Wednesday, April 22, 2009

Christopher Saur Historical Marker is dedicated in Philadelphia.

On April 19, an official Pennsylvania Historical Marker honoring the life of Christopher Saur (1695-1758) was dedicated in Philadelphia. The event was held by the Historical Committee of the Church of the Brethren’s Atlantic Northeast District in conjunction with the Pennsylvania Historical and Museum Commission.

Saur printed the first European language Bible in America as well as numerous other religious books and hymnals. His German newspaper was the most widely read in Colonial America, and he used his power and the influence of his press to improve conditions for the German immigrant minority in Pennsylvania.

The event took place at Trinity Lutheran Church on Germantown Avenue in Philadelphia, across the street from where the marker will be placed. On the church grounds is the only building owned by Saur that survives to this day. Street construction prevented the marker from being installed on the day of its dedication, but it should be placed by the end of June.

Around 40 people attended, including two families who are Saur descendants. Bryan Van Sweden represented the Pennsylvania Historical and Museum Commission; his wife is a Saur descendant. Ken Leininger, a book dealer and avid Saur collector from Cocalico Church of the Brethren in Denver, Pa., brought a 1743 Saur bible and several books printed by Saur. The committee made a display of the highlights of Saur’s life. Included in the display was a photograph of the Saur stained glass from Bethany Theological Seminary, taken by Jim Chagares. Al Huston's video about Saur was viewed by many attendees.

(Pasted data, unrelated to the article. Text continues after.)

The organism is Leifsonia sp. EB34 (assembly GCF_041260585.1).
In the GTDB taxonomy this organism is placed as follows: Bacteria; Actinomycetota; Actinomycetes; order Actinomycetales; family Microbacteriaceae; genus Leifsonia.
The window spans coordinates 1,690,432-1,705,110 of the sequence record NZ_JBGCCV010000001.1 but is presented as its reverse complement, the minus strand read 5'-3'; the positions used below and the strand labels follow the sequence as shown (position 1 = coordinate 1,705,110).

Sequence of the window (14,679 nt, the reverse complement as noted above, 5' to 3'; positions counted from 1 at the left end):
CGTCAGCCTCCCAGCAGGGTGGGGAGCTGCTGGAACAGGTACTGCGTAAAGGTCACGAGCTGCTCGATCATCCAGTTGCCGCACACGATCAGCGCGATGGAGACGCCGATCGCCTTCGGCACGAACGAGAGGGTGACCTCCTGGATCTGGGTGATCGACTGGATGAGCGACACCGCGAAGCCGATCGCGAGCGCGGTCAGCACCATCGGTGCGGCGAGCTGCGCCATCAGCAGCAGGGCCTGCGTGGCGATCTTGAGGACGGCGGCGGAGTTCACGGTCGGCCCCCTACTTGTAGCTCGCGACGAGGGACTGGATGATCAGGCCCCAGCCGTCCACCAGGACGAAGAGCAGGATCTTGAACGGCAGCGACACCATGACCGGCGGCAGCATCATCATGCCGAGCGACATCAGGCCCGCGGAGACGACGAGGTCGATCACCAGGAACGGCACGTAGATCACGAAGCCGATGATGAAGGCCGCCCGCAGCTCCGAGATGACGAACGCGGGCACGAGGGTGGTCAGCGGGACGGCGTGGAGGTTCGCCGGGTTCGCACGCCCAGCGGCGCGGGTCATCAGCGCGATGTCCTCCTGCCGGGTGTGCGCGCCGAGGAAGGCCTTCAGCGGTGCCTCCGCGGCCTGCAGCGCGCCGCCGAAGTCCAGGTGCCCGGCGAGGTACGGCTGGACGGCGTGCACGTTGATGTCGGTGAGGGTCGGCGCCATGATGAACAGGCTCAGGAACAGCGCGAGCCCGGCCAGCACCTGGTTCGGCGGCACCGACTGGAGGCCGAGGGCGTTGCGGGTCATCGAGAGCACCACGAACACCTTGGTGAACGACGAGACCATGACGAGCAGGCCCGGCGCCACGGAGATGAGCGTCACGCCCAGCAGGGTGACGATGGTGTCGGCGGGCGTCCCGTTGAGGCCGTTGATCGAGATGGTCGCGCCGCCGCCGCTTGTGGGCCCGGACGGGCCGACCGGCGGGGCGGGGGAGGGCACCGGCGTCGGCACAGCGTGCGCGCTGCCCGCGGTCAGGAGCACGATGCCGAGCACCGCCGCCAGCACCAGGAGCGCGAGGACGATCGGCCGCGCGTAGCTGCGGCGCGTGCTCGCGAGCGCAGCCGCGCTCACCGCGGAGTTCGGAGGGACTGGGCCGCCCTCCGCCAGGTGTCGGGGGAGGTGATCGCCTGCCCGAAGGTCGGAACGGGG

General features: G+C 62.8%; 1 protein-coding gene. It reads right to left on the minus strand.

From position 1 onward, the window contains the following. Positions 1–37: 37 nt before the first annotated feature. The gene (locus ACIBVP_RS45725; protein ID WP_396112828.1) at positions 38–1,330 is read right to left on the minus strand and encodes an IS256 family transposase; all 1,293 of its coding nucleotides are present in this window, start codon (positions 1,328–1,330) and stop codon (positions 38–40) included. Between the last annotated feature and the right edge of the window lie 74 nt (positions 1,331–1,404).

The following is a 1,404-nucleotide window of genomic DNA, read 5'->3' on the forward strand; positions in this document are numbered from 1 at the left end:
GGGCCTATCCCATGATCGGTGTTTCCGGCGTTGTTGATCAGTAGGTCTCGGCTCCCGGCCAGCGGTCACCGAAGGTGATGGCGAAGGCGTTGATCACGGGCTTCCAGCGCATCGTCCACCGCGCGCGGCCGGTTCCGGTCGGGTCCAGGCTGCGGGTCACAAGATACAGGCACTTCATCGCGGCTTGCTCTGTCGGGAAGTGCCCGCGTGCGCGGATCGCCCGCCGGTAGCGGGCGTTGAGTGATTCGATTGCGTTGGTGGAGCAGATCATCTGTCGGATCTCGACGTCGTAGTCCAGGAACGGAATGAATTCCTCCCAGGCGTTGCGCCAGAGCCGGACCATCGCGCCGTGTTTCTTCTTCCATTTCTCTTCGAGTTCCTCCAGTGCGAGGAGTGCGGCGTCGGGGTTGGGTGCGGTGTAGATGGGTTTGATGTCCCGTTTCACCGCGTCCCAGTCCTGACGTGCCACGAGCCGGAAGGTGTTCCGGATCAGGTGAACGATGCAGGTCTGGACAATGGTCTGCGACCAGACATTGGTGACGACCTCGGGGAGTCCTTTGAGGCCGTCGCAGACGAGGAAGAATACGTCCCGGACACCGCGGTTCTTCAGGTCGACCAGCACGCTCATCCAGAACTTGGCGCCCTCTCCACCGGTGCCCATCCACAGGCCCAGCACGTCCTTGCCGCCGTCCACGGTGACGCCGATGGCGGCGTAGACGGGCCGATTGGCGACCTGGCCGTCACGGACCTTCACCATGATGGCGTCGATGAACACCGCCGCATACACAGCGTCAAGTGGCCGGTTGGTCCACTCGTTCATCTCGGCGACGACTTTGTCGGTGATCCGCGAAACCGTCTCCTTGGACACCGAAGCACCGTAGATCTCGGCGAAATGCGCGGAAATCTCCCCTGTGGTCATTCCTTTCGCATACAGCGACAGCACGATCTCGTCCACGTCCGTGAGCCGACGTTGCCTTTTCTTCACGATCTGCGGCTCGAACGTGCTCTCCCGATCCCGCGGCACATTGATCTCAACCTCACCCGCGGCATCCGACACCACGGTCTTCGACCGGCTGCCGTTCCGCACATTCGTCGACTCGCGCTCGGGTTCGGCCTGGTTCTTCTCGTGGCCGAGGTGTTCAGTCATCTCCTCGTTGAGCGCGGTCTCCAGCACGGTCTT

Stephen L. Longenecker, professor and chair of the Department of History and Political Science at Bridgewater (Va.) College, gave a keynote address describing Saur as a man of conviction who was a staunch separatist, fought slavery, and used his influence politically to improve the life of the German immigrant minority group. Longenecker highlighted the importance of stimulating historical interest using markers, and remarked about the lessons the present-day church can learn from Saur's many benevolent activities.

Kay Weaver, director of Stewardship for Atlantic Northeast District and a member of the Historical Committee, led the singing of hymns from the 1901 Brethren Hymnal highlighting the importance of the Bible. Opening and closing prayers were offered by district moderator John Hostetter and pastor Robert DiSalvio of Amwell Church of the Brethren in Stockton, N.J.

-- David Fuchs is chair of the Atlantic Northeast District Historical Committee.

Source: 4/22/2009 Newsline

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